Japanese is not an inherently more difficult language to learn than English or one of the Romance languages. However, it is a very different language than English. Japanese and English don’t have the shared linguistic history that English, Spanish, and French do. Most of the short-cuts you can take while learning a Romance language simply won’t work for Japanese. The language also requires a great deal more memorization than native English speakers are typically accustomed to.
None of this should dissuade you from learning Japanese. It is a beautiful language with a rich cultural and linguistic history. If you routinely work with companies based out of Japan, a solid grasp of the language can be very helpful. Yet, it is important to know what you will be getting yourself into if you decide to begin learning Japanese. With that in mind, here are a few of the more challenging aspects of the language that stood out to me when I took Japanese in college.
Hiragana and Katakana:
Japanese has two phonetic alphabets, and neither resembles the Latin alphabet that modern English uses. Each character is a series of ordered brush strokes that corresponds to a particular syllable; “letters” representing stand-alone consonants simply don’t exist in Japanese.
is the alphabet used for words that originated in the Japanese language. Katakana, on the other hand, is used for loanwords from other languages for which there are no native Japanese equivalents. Katakana attempts, with varying degrees of success, to phonetically mimic how a loanword is pronounced in its native language. There are 46 Hiragana and 46 Katakana, for a total of 92 letters. Japanese conversations routinely involve words written in both Hiragana and Katakana, along with various Kanji (which we’ll look at next).
Learning two alphabets made of symbols that don’t correspond to English letters might sound tough but doable. Well, hold onto your hats, because we’re not done yet. You also have to contend with Kanji: iconographic characters borrowed from Chinese. Kanji range from relatively simple symbols to very elaborate characters written with a dozen or more strokes. (Kanji are derived from traditional Chinese characters, not their more recent simplified forms.)
Japanese uses Kanji to signify proper nouns and in situations where writing out a full Hiragana equivalent would take an excessive number of characters. It is possible to write in Japanese without using any Kanji, but it’s neither practical nor polite.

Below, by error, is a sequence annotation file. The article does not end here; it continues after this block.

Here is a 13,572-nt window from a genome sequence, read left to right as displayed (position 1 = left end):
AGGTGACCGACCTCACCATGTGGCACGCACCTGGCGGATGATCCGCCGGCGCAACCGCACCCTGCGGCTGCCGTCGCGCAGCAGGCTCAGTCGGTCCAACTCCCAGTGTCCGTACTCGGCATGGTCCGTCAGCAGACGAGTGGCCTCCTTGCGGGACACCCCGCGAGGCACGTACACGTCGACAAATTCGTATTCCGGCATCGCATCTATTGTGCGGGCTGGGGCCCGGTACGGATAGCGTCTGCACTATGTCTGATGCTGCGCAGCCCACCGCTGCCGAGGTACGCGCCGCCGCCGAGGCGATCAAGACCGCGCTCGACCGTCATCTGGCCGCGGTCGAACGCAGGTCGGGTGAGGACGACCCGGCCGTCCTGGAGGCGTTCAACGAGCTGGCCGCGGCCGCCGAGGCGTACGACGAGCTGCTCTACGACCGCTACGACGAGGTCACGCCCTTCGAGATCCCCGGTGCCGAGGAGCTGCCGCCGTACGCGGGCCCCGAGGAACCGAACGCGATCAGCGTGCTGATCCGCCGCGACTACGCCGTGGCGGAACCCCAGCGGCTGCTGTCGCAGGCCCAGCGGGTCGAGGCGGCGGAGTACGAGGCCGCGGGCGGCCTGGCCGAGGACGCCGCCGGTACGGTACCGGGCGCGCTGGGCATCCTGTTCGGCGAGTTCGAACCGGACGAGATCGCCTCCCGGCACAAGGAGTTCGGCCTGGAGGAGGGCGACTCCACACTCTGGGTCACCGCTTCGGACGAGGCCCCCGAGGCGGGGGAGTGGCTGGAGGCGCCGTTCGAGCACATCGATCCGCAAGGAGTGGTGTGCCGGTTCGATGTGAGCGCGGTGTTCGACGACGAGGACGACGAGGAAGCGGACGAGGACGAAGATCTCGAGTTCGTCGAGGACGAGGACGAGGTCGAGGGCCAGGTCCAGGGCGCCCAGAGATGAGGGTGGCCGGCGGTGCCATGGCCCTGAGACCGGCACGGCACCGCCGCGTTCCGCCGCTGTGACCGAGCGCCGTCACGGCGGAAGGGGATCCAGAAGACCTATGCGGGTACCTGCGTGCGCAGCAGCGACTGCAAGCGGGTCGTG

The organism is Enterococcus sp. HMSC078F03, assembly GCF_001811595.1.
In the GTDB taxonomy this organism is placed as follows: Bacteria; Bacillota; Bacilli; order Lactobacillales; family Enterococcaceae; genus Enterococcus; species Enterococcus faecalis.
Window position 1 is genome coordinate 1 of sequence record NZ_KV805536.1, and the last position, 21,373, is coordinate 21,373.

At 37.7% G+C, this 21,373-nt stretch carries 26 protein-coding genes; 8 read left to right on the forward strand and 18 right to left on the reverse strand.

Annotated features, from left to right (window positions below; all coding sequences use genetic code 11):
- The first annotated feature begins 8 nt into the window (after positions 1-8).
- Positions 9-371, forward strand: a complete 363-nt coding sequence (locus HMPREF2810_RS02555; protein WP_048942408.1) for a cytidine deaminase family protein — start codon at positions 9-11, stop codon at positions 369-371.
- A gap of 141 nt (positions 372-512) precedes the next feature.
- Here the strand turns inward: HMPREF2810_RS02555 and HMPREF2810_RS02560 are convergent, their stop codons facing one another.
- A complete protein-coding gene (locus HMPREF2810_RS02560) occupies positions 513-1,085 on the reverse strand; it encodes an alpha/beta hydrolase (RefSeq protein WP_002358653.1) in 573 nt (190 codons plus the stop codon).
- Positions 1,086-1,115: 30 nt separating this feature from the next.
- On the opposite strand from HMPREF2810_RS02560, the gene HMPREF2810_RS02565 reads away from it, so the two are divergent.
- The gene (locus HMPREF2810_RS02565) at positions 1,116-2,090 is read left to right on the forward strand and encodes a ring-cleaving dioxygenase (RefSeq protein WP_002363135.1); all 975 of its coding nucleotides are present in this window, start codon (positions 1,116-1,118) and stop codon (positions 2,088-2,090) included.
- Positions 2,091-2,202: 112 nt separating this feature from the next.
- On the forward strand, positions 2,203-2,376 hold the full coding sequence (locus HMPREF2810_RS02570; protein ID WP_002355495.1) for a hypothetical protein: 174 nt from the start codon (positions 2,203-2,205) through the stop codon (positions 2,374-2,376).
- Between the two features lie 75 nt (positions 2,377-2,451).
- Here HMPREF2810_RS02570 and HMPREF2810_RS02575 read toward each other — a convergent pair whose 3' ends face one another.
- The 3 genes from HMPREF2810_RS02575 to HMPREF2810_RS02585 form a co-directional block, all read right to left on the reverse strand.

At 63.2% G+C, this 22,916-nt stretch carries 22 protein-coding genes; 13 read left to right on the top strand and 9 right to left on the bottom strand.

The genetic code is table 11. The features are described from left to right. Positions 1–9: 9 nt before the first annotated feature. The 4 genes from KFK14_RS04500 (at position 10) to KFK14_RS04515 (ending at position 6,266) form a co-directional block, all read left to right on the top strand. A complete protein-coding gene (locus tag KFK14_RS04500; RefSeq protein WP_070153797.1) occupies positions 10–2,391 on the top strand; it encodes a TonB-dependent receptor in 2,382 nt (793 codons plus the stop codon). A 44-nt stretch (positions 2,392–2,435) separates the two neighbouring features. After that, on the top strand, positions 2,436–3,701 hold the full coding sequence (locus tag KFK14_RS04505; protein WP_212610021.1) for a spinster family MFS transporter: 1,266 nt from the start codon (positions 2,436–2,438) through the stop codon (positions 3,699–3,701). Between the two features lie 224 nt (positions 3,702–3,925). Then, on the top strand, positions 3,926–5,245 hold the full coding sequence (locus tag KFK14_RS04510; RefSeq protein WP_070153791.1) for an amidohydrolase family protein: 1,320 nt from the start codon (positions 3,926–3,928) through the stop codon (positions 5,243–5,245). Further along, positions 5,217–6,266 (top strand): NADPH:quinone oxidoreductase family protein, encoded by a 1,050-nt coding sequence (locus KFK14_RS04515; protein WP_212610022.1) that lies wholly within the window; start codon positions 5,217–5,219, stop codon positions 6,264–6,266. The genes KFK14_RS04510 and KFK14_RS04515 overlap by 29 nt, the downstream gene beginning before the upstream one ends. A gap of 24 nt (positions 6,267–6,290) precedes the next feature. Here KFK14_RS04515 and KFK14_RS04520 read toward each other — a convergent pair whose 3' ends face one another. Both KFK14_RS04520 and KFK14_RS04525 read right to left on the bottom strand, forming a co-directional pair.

Of course, there is another simple reason why you will eventually have to begin learning Kanji. You might be able to write at a very basic level without it, but you won’t able to read much of anything. Knowing roughly 1000 of the most common Kanji is sufficient to read a Japanese newspaper. That’s only two percent of the approximately 50,000 Kanji in existence, but it still requires a lot of memorization on the part of Japanese learners.
Broadly speaking, Japanese culture is more hierarchal, differential, and traditional than American or English culture. (There ARE exceptions to this. Japanese culture is not a monolith.) Naturally, this is reflected in the way the Japanese language has evolved over time. There are different forms of address depending on whether you are speaking to your elders or your peers, different name suffixes, formal and informal verb forms, etc. Basically, the Japanese language contains codified rules governing every conceivable situation in which you would be conducting a conversation.
This can be a difficult concept for native English speakers to grasp. Modern English, especially modern American English, is a very casual language. Degrees of politeness in English almost inevitably vary on a case by case basis. There are few hard and fast rules governing how politely you should address a particular individual in a given situation. Japanese is the complete opposite. There are very specific, structured rules of address that you need to adopt, lest you risk offending your seniors or sounding condescending to your peers and juniors.
Japanese has two sets of numbers. The native Japanese system is fairly straightforward, but this numbering scheme is rarely used to count past 10. The Sino-Japanese number system, the one you’ll use most of the time, is a bit more complicated. Sino-Japanese numbers are used in conjunction with “counter” words when counting objects, animals, and people. There are different counters that you have to include when counting people, flat objects, cylindrical objects, bundles, pets, and miscellaneous objects. Knowing the counters for people and miscellaneous objects is absolutely essential. However, you will have a very difficult time talking about numbers if you don’t eventually learn some of the other counters.